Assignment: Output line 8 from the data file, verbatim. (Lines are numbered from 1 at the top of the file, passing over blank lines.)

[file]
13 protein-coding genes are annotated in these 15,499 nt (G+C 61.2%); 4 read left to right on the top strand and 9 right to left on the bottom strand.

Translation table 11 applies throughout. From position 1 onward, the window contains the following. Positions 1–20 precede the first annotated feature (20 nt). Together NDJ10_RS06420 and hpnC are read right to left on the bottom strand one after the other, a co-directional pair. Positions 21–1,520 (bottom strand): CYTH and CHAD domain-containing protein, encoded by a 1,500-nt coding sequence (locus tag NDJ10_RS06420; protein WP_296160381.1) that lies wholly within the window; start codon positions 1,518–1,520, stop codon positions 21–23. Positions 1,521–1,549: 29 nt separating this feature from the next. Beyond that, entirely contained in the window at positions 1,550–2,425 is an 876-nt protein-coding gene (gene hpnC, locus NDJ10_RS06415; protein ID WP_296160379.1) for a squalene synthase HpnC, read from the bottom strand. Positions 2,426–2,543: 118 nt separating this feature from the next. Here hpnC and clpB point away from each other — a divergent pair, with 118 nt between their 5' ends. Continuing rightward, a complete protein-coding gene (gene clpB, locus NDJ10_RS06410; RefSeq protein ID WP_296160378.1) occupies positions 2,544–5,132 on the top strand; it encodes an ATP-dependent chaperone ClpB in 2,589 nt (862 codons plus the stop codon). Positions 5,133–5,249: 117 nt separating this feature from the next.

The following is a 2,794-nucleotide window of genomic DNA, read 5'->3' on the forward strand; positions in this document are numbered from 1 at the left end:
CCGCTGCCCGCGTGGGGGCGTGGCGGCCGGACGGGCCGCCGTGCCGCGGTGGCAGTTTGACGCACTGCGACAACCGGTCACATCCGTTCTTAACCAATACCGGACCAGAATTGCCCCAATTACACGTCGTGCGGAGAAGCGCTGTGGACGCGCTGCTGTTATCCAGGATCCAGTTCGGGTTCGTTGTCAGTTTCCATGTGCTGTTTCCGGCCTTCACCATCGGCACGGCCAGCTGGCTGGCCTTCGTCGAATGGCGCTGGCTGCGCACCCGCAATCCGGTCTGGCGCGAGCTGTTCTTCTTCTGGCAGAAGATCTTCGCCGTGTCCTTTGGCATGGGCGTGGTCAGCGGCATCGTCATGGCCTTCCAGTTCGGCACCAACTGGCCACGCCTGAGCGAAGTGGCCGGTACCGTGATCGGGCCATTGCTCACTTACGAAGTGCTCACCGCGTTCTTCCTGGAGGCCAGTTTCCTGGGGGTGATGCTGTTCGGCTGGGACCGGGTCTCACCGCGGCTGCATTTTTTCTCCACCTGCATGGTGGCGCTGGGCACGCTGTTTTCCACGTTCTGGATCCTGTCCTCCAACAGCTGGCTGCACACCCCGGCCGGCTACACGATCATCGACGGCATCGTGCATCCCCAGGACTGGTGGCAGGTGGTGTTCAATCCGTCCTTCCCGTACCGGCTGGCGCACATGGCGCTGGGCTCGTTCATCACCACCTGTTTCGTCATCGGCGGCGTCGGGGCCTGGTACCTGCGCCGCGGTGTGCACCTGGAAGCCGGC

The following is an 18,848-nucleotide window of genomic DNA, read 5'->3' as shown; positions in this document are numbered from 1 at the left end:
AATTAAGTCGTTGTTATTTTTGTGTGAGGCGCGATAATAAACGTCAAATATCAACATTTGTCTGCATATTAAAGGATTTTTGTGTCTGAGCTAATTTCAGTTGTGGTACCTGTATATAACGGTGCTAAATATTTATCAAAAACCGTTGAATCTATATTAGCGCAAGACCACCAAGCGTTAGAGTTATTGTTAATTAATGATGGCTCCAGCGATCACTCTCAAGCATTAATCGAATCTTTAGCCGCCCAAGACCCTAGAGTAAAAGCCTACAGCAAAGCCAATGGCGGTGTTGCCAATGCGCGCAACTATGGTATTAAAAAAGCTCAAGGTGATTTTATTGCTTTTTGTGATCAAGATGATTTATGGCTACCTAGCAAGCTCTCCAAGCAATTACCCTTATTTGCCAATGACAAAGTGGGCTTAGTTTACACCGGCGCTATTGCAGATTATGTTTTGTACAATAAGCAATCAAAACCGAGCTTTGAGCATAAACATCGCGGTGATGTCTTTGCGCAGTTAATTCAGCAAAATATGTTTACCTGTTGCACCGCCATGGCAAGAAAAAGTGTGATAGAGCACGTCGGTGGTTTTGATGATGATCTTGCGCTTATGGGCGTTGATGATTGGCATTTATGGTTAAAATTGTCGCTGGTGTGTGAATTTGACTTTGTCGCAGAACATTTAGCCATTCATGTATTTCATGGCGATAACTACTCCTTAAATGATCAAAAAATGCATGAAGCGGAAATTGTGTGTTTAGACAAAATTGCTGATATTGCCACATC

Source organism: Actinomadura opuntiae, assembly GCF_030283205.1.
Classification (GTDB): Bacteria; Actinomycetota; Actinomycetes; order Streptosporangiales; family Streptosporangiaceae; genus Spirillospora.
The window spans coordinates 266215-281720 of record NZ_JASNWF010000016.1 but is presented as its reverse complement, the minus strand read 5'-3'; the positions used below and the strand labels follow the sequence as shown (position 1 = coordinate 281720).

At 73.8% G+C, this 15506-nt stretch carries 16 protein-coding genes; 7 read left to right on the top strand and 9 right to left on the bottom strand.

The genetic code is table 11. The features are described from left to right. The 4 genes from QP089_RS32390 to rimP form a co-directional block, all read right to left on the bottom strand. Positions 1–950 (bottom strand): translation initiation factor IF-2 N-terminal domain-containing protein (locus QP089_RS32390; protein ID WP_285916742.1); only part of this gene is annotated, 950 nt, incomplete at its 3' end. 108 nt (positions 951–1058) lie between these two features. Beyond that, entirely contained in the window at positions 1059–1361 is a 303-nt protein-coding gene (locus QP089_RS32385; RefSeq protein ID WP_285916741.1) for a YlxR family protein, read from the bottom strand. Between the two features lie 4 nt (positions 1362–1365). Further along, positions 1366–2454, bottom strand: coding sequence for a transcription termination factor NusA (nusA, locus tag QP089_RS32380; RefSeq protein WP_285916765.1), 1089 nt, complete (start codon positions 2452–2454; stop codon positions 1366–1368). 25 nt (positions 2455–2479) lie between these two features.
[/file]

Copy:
Classification (GTDB): Bacteria; Actinomycetota; Actinomycetes; order Streptosporangiales; family Streptosporangiaceae; genus Spirillospora.